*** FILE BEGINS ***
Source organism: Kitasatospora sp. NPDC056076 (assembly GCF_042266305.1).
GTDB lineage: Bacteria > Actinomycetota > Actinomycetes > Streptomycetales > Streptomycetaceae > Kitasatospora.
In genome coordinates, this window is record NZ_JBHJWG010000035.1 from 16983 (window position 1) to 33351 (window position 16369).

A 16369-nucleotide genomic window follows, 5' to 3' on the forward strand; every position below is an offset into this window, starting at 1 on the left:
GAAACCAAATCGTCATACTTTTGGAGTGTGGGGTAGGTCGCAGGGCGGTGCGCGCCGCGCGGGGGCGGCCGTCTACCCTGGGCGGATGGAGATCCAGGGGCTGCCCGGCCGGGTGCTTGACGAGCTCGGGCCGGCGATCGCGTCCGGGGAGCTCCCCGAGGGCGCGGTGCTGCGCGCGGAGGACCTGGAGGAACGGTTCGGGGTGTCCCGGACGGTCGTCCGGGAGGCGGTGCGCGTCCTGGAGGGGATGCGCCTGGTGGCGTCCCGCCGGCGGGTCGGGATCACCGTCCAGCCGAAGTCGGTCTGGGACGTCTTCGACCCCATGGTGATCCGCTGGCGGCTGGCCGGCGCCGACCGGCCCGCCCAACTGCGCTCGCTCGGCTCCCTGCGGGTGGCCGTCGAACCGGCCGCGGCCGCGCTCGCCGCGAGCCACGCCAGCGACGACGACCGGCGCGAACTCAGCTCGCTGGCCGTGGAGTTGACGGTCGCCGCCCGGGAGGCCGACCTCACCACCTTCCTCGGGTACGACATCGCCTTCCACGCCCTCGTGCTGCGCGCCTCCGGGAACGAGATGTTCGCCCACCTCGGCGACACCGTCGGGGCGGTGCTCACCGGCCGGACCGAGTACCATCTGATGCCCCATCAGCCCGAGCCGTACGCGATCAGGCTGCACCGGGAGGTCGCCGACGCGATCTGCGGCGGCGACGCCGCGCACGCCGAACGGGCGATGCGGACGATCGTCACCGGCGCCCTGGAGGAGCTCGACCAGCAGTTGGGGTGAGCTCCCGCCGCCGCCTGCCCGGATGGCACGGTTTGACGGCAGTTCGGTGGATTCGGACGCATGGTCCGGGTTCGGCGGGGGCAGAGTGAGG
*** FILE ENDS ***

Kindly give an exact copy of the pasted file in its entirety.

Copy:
Source organism: Kitasatospora sp. NPDC056076 (assembly GCF_042266305.1).
GTDB lineage: Bacteria > Actinomycetota > Actinomycetes > Streptomycetales > Streptomycetaceae > Kitasatospora.
In genome coordinates, this window is record NZ_JBHJWG010000035.1 from 16983 (window position 1) to 33351 (window position 16369).

A 16369-nucleotide genomic window follows, 5' to 3' on the forward strand; every position below is an offset into this window, starting at 1 on the left:
GAAACCAAATCGTCATACTTTTGGAGTGTGGGGTAGGTCGCAGGGCGGTGCGCGCCGCGCGGGGGCGGCCGTCTACCCTGGGCGGATGGAGATCCAGGGGCTGCCCGGCCGGGTGCTTGACGAGCTCGGGCCGGCGATCGCGTCCGGGGAGCTCCCCGAGGGCGCGGTGCTGCGCGCGGAGGACCTGGAGGAACGGTTCGGGGTGTCCCGGACGGTCGTCCGGGAGGCGGTGCGCGTCCTGGAGGGGATGCGCCTGGTGGCGTCCCGCCGGCGGGTCGGGATCACCGTCCAGCCGAAGTCGGTCTGGGACGTCTTCGACCCCATGGTGATCCGCTGGCGGCTGGCCGGCGCCGACCGGCCCGCCCAACTGCGCTCGCTCGGCTCCCTGCGGGTGGCCGTCGAACCGGCCGCGGCCGCGCTCGCCGCGAGCCACGCCAGCGACGACGACCGGCGCGAACTCAGCTCGCTGGCCGTGGAGTTGACGGTCGCCGCCCGGGAGGCCGACCTCACCACCTTCCTCGGGTACGACATCGCCTTCCACGCCCTCGTGCTGCGCGCCTCCGGGAACGAGATGTTCGCCCACCTCGGCGACACCGTCGGGGCGGTGCTCACCGGCCGGACCGAGTACCATCTGATGCCCCATCAGCCCGAGCCGTACGCGATCAGGCTGCACCGGGAGGTCGCCGACGCGATCTGCGGCGGCGACGCCGCGCACGCCGAACGGGCGATGCGGACGATCGTCACCGGCGCCCTGGAGGAGCTCGACCAGCAGTTGGGGTGAGCTCCCGCCGCCGCCTGCCCGGATGGCACGGTTTGACGGCAGTTCGGTGGATTCGGACGCATGGTCCGGGTTCGGCGGGGGCAGAGTGAGG